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charge of the House, and I'll tell you right now,

ARCHITECTURE AND every time one of these Yankees get a ham I'm PUBLIC BUILDINGS going to get a hog.

It would be hard to locate a public In providing public buildings the country pronouncement which was is thus confronted with two problems : first, of meat and yet which seemed to betray so the impossibility of supposing that Congress great a misunderstanding of the relations can determine, within many thousands of dol- of architecture to the public buildings of a lars, just the sum required for a public build- great nation," comments Mr. Charles Harris ing; and, second, the fact which Mr. Garner Whitaker, of Washington, the editor of the points out in homely but forceful language, “ Journal of the American Institute of Archithat so long as public buildings are provided tects." He adds : as a basis for political prestige and as a satis- How is it possible that men have come to faction for private greed, a system of graft think that because a building is to be erected must continue. As an evidence that one or for utilitarian purposes it has no connection both of these defects are involved we have

with architecture-except to satisfy the archibut to glance at some examples from the

tectural requirements “in a reasonable degree." latest building appropriations of Congress.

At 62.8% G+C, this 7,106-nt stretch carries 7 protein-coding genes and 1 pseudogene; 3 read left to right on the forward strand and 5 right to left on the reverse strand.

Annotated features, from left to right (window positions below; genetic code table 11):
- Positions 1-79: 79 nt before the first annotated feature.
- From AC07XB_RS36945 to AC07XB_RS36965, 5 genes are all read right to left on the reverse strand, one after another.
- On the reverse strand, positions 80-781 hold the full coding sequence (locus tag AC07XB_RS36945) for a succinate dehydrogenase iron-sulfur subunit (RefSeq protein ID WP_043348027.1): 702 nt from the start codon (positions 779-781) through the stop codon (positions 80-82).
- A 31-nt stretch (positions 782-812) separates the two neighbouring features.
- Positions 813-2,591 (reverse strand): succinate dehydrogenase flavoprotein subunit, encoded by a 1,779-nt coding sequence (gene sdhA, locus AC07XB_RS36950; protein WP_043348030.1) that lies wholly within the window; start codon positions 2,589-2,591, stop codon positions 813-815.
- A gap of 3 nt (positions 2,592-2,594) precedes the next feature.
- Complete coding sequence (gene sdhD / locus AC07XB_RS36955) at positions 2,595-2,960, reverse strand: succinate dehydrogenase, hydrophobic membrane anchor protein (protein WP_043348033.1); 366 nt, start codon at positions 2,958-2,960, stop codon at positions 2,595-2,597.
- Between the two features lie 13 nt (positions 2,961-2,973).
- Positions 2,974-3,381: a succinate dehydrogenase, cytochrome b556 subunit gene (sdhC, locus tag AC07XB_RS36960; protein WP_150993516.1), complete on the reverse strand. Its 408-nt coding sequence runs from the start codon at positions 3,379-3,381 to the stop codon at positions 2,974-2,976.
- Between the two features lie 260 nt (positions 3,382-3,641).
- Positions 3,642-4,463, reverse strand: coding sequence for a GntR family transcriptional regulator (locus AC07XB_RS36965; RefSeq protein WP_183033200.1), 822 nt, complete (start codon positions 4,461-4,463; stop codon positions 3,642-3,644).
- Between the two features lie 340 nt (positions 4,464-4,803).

The House of Representatives betrayed the We find, for instance, that the town of Vernal,

same attitude when it applauded the reference

to the "æsthetic dreamers” in the supervising Utah, with a population of 836, with postal architect's office. Æsthetic dreamers indeed ! receipts of about $6,400, and with a yearly What else can they be when they are handed rental for its present quarters of $836, is to the order to design a $50,000 building, and when have a new building costing no less than the most elementary knowledge of architecture $50,000. Nor is this all. It will cost the tells them that a $20,000 building would serve Government $3,565 yearly to maintain that every purpose and permit architecture to play building.

an honest rôle? This is the kind of thing which has been

For years they [Congressmen) have encourgoing on in shameless fashion for years.

In

aged a public building policy which ignores the

first elements of architecture-that the building his minority report to the Public Buildings

shall be worthy of the purpose and the purpose Commission, appointed by Congress in 1913

worthy of the building. to make a study of this whole question, Post- ! On every public building authorized for a master-General Burleson stated :

community . . . where the appropriation proNo standard whatever has apparently been vided for a building is out of all proportion to the observed in authorizing buildings or determin- needs of the community, every participant being in advance the limits of cost. As a conse- comes a party to the crime against architecture. quence many expensive buildings have been Wherever an architect allows his love of the authorized for places where the needs of the monumental to interfere with his duty of planGovernment do not warrant their construction, ning and designing a building which shall give and widely varying limits of cost have been the maximum convenience, comfort, and effifixed for buildings in which the needs are the ciency with the minimum of expense

other crime is committed in the name of arcbiMr. Burleson recommended, therefore,